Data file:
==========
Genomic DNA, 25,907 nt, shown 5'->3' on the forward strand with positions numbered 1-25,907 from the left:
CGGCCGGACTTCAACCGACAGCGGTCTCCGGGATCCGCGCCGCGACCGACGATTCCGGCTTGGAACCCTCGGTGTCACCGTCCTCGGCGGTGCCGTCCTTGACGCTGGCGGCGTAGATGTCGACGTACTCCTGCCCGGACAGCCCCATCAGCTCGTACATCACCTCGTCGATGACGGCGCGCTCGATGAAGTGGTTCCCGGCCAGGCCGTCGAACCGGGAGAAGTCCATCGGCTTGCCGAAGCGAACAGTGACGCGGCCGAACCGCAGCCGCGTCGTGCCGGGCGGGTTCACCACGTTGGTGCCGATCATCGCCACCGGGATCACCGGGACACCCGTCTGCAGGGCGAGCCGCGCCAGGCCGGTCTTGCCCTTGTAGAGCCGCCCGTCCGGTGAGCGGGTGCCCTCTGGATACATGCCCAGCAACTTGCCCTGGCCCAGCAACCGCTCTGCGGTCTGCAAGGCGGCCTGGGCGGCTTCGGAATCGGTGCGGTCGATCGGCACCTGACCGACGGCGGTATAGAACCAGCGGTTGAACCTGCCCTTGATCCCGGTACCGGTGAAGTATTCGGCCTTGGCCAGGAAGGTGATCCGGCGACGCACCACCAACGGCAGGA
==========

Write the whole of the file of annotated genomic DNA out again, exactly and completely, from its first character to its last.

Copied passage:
Genomic DNA, 25,907 nt, shown 5'->3' on the forward strand with positions numbered 1-25,907 from the left:
CGGCCGGACTTCAACCGACAGCGGTCTCCGGGATCCGCGCCGCGACCGACGATTCCGGCTTGGAACCCTCGGTGTCACCGTCCTCGGCGGTGCCGTCCTTGACGCTGGCGGCGTAGATGTCGACGTACTCCTGCCCGGACAGCCCCATCAGCTCGTACATCACCTCGTCGATGACGGCGCGCTCGATGAAGTGGTTCCCGGCCAGGCCGTCGAACCGGGAGAAGTCCATCGGCTTGCCGAAGCGAACAGTGACGCGGCCGAACCGCAGCCGCGTCGTGCCGGGCGGGTTCACCACGTTGGTGCCGATCATCGCCACCGGGATCACCGGGACACCCGTCTGCAGGGCGAGCCGCGCCAGGCCGGTCTTGCCCTTGTAGAGCCGCCCGTCCGGTGAGCGGGTGCCCTCTGGATACATGCCCAGCAACTTGCCCTGGCCCAGCAACCGCTCTGCGGTCTGCAAGGCGGCCTGGGCGGCTTCGGAATCGGTGCGGTCGATCGGCACCTGACCGACGGCGGTATAGAACCAGCGGTTGAACCTGCCCTTGATCCCGGTACCGGTGAAGTATTCGGCCTTGGCCAGGAAGGTGATCCGGCGACGCACCACCAACGGCAGGA